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Decisions of the Superior Courts of New South Wales, 1788-1899

Manning v. Grose [1838] NSWSupC 98

admiralty, salvage

Supreme Court of New South Wales

Dowling C.J., 22 October 1838

Source: Sydney Gazette, 25 October 1838[ 1]

Manning v. Grose. - This case occupied His Honor the Chief Justice and a Special Jury nearly the whole of the day.

The plaintiff brought an action on two counts, the first for salvage money, and the second for work and labour done.  The case stated in the declaration was as follows:-- On the evening of the 13th of June the Maitland steamer, of which the plaintiff is owner, started from Sydney on her trip to Newcastle; she left about eight o'clock, just as she reached Broken Bay she saw a vessel, apparently making signals of distress, and immediately bore towards her; she proved to be the Sophia Jane steamer, on her passage to Sydney, had met with an accident to her engine.  The Captain of the Maitland, at the request of the master of the Sophia Jane, took her in tow, and brought her to Sydney.  The declaration went on to show, that there was at the time imminent risk of the Sophia Jane going ashore, and consequently becoming a wreck, therefore the praiseworthy conduct of the plaintiff ought to receive such compensation as would not only remunerate him for actual loss, but stimulate others to assist in the preservation of life and property.  The captain of the Maitland was called to prove the occurrence.  He was cross-examined at great length by the Attorney-General.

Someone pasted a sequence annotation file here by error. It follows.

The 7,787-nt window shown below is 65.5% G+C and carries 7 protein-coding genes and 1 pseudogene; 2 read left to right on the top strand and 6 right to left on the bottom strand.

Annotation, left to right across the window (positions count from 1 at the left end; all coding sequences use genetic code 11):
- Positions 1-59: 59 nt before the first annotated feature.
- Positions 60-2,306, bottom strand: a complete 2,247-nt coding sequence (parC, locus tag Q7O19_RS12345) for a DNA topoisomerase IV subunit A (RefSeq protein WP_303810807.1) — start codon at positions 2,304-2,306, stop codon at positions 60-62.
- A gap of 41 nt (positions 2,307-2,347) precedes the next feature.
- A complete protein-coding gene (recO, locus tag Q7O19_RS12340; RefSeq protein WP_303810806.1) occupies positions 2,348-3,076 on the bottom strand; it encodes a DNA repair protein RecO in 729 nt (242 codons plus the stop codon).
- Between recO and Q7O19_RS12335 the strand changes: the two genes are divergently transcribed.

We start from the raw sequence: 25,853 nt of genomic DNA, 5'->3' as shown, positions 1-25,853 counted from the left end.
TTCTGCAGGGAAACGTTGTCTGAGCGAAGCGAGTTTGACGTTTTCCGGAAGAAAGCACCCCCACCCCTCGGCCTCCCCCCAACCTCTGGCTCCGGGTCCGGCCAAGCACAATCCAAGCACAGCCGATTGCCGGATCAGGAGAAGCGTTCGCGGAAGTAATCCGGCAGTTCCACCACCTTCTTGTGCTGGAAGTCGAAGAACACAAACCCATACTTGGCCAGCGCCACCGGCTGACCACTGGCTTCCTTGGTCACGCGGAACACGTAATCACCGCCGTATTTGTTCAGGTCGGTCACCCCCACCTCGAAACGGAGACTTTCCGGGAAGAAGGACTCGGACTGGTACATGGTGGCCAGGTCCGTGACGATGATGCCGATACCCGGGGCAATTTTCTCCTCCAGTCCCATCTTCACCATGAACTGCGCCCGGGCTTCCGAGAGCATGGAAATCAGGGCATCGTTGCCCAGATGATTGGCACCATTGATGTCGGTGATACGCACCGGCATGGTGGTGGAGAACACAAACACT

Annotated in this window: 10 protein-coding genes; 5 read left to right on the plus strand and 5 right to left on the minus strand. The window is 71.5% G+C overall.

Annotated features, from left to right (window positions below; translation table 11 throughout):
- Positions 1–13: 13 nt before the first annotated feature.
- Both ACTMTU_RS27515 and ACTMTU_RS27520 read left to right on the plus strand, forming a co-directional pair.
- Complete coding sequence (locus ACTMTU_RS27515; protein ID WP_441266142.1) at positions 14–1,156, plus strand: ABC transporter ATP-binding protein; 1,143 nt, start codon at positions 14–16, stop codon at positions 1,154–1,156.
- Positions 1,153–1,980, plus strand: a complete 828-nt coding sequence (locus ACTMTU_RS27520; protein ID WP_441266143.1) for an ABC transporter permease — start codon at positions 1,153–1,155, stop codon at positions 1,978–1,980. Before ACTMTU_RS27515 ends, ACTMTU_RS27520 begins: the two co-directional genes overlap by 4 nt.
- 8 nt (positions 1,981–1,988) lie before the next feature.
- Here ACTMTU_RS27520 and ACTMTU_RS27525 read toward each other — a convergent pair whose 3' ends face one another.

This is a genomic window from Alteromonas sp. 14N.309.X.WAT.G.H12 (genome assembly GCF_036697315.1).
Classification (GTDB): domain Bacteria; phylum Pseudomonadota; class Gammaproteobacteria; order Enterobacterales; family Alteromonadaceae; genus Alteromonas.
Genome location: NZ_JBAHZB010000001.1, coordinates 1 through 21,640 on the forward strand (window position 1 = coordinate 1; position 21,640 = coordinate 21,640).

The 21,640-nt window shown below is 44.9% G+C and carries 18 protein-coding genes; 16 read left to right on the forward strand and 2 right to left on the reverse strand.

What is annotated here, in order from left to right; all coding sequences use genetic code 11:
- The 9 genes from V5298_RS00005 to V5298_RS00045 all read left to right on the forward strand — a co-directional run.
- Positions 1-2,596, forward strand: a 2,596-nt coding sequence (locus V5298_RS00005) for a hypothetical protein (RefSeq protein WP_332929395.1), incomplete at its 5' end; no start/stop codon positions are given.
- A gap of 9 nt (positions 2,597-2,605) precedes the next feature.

Mr Wiseman, a passenger on board the Sophia Jane, was also called - It appeared on his evidence that the Sophia Jane had fired a gun and sent lights up in her rigging in order to attract the attention of the Tamar steamer, which was a-head of her on her way to Sydney, and that when they perceived the Maitland they threw a plank overboard with some lighted oakhum on it.

The captain of the Sophia Jane declared that he did not consider the ship in any danger.  The engineer also stated that as soon as the engine was broken he immediately set about taking the floats of the paddles, in order that they might not impede the vessel's sailing under canvass.  It appeared the Sophia Jane had come out from England as a sailing vessel; that she also called at the Cape of Good Hope.

Captain Nicholson, Harbour Master, and several other persons, were called on to state to the best of their knowledge the value of the services rendered by the Maitland to the Sophia Jane.

His Honor the Chief Justice in summing up, told the Jury that it was for them to consider whether there had been actual peril, and if they thought there had to give damages as they thought proper.  It was agreed that there had been work and labour performed, and the sum of £20 had been paid into Court by the defendant as a sufficient remuneration, they (the Jury) must consider whether that amount was sufficient, and if not, to return their verdict accordingly.

The Jury returned a verdict of £75 for work and labour done.  The amount of damages claimed was £5000.

Counsel for the plaintiff, Messrs. Foster Windeyer, and Manning; for the defendant, the Attorney-General and Mr. a'Beckett.



[ 1]See also Sydney Herald, 24 October 1838; Australian, 25 October 1838; Dowling, Proceedings of the Supreme Court, Vol. 154, State Records of New South Wales, 2/3339, p. 109.  The Sydney Herald reported that ``The Chief Justice said that claims for salvage, when made out, are always treated with the highest favor both by Courts of Common Law and Courts of Admiralty."

Published by the Division of Law, Macquarie University